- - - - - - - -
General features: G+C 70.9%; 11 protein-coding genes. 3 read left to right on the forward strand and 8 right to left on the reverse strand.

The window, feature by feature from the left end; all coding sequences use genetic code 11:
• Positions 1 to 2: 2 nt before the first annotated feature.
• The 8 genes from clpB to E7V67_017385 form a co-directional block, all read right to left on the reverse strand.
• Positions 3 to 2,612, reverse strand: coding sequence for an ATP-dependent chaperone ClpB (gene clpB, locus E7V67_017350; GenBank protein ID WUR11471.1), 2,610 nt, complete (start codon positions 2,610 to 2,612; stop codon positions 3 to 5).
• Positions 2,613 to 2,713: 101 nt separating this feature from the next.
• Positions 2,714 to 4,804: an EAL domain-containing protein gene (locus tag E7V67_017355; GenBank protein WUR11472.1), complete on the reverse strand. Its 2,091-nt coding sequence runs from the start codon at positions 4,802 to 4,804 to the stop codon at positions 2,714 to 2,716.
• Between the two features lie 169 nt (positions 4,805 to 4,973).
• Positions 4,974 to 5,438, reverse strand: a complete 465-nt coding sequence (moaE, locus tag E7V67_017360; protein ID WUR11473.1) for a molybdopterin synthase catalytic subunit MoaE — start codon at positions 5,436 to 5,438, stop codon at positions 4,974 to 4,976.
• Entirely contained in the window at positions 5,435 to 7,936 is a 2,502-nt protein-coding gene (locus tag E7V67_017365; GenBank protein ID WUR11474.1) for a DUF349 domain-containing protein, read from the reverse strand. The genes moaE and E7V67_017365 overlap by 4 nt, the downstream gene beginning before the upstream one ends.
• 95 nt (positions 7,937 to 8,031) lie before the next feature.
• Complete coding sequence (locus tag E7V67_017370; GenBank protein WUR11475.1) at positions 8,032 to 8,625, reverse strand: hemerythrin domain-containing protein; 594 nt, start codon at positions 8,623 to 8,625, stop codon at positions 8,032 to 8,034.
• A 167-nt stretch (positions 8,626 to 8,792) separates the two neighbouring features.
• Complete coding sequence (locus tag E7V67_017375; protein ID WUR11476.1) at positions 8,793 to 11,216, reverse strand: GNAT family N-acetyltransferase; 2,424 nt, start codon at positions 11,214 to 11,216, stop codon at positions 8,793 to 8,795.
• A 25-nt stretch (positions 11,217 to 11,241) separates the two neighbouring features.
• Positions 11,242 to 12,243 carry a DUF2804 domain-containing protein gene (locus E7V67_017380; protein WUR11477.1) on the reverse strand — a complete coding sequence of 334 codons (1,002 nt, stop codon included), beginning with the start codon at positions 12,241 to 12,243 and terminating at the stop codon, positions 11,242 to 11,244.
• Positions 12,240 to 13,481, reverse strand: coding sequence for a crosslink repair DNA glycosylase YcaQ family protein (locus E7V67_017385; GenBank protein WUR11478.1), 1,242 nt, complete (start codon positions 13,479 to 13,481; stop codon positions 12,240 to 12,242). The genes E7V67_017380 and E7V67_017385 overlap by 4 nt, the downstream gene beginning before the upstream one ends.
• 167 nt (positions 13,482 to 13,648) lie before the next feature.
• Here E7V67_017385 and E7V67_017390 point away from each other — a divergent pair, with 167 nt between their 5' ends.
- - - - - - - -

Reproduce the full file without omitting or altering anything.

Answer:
General features: G+C 70.9%; 11 protein-coding genes. 3 read left to right on the forward strand and 8 right to left on the reverse strand.

The window, feature by feature from the left end; all coding sequences use genetic code 11:
• Positions 1 to 2: 2 nt before the first annotated feature.
• The 8 genes from clpB to E7V67_017385 form a co-directional block, all read right to left on the reverse strand.
• Positions 3 to 2,612, reverse strand: coding sequence for an ATP-dependent chaperone ClpB (gene clpB, locus E7V67_017350; GenBank protein ID WUR11471.1), 2,610 nt, complete (start codon positions 2,610 to 2,612; stop codon positions 3 to 5).
• Positions 2,613 to 2,713: 101 nt separating this feature from the next.
• Positions 2,714 to 4,804: an EAL domain-containing protein gene (locus tag E7V67_017355; GenBank protein WUR11472.1), complete on the reverse strand. Its 2,091-nt coding sequence runs from the start codon at positions 4,802 to 4,804 to the stop codon at positions 2,714 to 2,716.
• Between the two features lie 169 nt (positions 4,805 to 4,973).
• Positions 4,974 to 5,438, reverse strand: a complete 465-nt coding sequence (moaE, locus tag E7V67_017360; protein ID WUR11473.1) for a molybdopterin synthase catalytic subunit MoaE — start codon at positions 5,436 to 5,438, stop codon at positions 4,974 to 4,976.
• Entirely contained in the window at positions 5,435 to 7,936 is a 2,502-nt protein-coding gene (locus tag E7V67_017365; GenBank protein ID WUR11474.1) for a DUF349 domain-containing protein, read from the reverse strand. The genes moaE and E7V67_017365 overlap by 4 nt, the downstream gene beginning before the upstream one ends.
• 95 nt (positions 7,937 to 8,031) lie before the next feature.
• Complete coding sequence (locus tag E7V67_017370; GenBank protein WUR11475.1) at positions 8,032 to 8,625, reverse strand: hemerythrin domain-containing protein; 594 nt, start codon at positions 8,623 to 8,625, stop codon at positions 8,032 to 8,034.
• A 167-nt stretch (positions 8,626 to 8,792) separates the two neighbouring features.
• Complete coding sequence (locus tag E7V67_017375; protein ID WUR11476.1) at positions 8,793 to 11,216, reverse strand: GNAT family N-acetyltransferase; 2,424 nt, start codon at positions 11,214 to 11,216, stop codon at positions 8,793 to 8,795.
• A 25-nt stretch (positions 11,217 to 11,241) separates the two neighbouring features.
• Positions 11,242 to 12,243 carry a DUF2804 domain-containing protein gene (locus E7V67_017380; protein WUR11477.1) on the reverse strand — a complete coding sequence of 334 codons (1,002 nt, stop codon included), beginning with the start codon at positions 12,241 to 12,243 and terminating at the stop codon, positions 11,242 to 11,244.
• Positions 12,240 to 13,481, reverse strand: coding sequence for a crosslink repair DNA glycosylase YcaQ family protein (locus E7V67_017385; GenBank protein WUR11478.1), 1,242 nt, complete (start codon positions 13,479 to 13,481; stop codon positions 12,240 to 12,242). The genes E7V67_017380 and E7V67_017385 overlap by 4 nt, the downstream gene beginning before the upstream one ends.
• 167 nt (positions 13,482 to 13,648) lie before the next feature.
• Here E7V67_017385 and E7V67_017390 point away from each other — a divergent pair, with 167 nt between their 5' ends.